The terrible anomaly of deaths in mental health detention
originally by: The Observer
published: 3 June 2012
The death of Janey Antoniou (“Campaign calls for open investigations into deaths of mental health patients”, News) brought into sharp focus the serious anomaly that exists when someone dies in mental health detention.
Unlike deaths in police or prison custody, where the inquest is based on the investigation conducted by an independent body, no such equivalent independent mechanism exists. It is unjust that institutions responsible for the care of mentally ill people should not be subject to the same scrutiny given to other forms of state detention.
In 2004, the parliamentary joint committee on human rights recommended that there should be an independent body to investigate the deaths of people detained under the Mental Health Act. Earlier this year, the Equality and Human Rights Commission noted that no single person or agency is responsible for investigating deaths in mental health settings and this was a key area needing improvement.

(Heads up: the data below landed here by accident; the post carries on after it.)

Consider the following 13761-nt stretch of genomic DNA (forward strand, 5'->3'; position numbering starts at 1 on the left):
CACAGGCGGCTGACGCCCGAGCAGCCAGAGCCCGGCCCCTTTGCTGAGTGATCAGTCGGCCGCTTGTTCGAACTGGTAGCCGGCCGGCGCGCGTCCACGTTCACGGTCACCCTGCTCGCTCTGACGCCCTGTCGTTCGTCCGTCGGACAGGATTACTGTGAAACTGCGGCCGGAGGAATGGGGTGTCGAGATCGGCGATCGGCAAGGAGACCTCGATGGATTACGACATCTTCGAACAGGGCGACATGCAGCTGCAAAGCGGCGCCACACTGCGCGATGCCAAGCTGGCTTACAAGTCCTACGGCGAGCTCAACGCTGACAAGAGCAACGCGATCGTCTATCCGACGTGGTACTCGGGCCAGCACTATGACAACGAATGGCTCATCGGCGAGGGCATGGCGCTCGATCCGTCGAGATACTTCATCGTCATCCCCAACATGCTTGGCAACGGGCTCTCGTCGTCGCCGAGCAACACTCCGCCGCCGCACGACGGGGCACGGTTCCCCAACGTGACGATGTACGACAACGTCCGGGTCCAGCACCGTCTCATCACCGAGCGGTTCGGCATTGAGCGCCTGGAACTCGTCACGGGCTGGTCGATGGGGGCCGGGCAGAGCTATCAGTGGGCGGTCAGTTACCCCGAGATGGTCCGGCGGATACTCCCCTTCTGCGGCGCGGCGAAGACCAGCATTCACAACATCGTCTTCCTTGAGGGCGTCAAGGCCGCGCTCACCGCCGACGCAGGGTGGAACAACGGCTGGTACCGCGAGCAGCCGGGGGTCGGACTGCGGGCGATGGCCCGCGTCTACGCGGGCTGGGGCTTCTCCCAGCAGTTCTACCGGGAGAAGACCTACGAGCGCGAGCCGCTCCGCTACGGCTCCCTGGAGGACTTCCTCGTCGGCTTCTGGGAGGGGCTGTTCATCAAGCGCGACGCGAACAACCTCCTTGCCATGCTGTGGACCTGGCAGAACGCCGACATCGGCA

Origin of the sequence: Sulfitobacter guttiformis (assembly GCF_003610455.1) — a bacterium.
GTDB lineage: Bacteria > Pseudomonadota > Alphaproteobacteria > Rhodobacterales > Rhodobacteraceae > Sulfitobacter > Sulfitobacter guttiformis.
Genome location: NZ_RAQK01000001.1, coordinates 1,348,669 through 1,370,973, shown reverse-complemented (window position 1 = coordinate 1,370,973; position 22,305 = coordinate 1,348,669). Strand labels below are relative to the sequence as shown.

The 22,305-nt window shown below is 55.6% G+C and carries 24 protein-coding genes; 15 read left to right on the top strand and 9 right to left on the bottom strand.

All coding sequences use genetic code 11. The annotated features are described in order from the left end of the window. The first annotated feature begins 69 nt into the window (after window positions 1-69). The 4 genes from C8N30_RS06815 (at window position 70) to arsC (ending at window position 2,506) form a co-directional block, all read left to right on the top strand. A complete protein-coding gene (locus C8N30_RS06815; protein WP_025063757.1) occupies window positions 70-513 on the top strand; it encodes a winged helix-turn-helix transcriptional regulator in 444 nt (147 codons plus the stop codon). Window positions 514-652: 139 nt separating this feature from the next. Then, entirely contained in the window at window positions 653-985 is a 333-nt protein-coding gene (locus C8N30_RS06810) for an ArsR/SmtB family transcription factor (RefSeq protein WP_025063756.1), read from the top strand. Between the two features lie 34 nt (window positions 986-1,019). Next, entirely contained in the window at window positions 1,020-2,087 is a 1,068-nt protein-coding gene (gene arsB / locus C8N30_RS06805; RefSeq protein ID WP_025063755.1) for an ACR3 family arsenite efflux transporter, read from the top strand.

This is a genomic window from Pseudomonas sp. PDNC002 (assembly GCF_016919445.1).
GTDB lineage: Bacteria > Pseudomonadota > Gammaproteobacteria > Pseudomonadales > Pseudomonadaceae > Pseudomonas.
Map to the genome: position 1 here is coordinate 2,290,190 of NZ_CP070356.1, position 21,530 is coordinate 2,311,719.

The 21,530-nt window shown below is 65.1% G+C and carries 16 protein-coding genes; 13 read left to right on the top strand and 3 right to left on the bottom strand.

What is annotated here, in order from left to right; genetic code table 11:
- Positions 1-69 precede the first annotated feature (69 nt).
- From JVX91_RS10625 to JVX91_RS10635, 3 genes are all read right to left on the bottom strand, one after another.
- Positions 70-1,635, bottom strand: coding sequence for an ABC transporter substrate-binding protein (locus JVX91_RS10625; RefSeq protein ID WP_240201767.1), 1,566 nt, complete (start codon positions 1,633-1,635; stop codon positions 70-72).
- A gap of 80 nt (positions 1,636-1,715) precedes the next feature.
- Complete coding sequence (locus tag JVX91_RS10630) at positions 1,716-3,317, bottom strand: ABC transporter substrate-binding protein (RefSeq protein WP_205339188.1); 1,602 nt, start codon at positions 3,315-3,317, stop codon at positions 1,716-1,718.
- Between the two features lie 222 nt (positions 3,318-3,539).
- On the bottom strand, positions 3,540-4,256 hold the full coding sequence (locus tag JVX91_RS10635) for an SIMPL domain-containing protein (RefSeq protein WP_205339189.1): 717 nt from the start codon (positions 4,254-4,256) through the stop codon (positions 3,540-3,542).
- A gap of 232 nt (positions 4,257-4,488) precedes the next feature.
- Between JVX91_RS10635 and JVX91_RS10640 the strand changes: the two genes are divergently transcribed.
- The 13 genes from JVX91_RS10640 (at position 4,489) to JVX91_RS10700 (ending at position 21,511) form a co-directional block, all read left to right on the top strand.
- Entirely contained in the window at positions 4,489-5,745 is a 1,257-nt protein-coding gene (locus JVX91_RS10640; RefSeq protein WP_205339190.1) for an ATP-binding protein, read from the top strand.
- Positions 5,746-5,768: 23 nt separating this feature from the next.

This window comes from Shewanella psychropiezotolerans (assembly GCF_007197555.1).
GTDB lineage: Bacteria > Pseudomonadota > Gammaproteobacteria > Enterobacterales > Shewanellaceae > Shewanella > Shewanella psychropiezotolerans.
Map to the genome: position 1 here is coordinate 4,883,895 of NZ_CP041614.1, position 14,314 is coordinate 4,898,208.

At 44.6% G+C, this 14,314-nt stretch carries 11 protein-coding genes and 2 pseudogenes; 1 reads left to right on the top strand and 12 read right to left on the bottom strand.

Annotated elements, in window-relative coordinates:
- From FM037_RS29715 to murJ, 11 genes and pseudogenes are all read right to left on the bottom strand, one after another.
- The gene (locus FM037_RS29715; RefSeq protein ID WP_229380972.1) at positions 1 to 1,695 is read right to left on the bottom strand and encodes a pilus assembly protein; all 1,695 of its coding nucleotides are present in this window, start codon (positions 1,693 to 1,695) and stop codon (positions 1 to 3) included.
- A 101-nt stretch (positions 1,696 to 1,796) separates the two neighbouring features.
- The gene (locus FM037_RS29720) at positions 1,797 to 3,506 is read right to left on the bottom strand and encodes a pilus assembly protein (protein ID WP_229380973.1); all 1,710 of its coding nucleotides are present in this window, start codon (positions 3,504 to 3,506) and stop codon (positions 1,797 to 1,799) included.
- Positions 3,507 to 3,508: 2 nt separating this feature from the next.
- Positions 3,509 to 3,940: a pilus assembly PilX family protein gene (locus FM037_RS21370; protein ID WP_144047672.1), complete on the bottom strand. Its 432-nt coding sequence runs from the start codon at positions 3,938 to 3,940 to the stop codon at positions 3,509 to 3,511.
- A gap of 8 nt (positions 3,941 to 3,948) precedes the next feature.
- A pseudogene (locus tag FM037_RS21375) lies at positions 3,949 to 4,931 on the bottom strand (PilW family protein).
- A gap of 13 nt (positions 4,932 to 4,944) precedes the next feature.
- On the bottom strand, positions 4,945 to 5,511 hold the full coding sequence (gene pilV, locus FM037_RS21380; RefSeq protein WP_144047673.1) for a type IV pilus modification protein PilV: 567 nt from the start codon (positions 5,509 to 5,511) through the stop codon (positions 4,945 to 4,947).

The government must urgently address this gap to ensure proper public scrutiny and to protect lives and prevent deaths in the future.
Helen Shaw and Deborah Coles, co-directors, Inquest; Paul Jenkins, chief executive, Rethink Mental Illness; Paul Farmer, chief executive, Mind; Shami Chakrabarti, director, Liberty; Roger Smith, director, Justice; Matilda MacAttram, director, Black Mental Health UK
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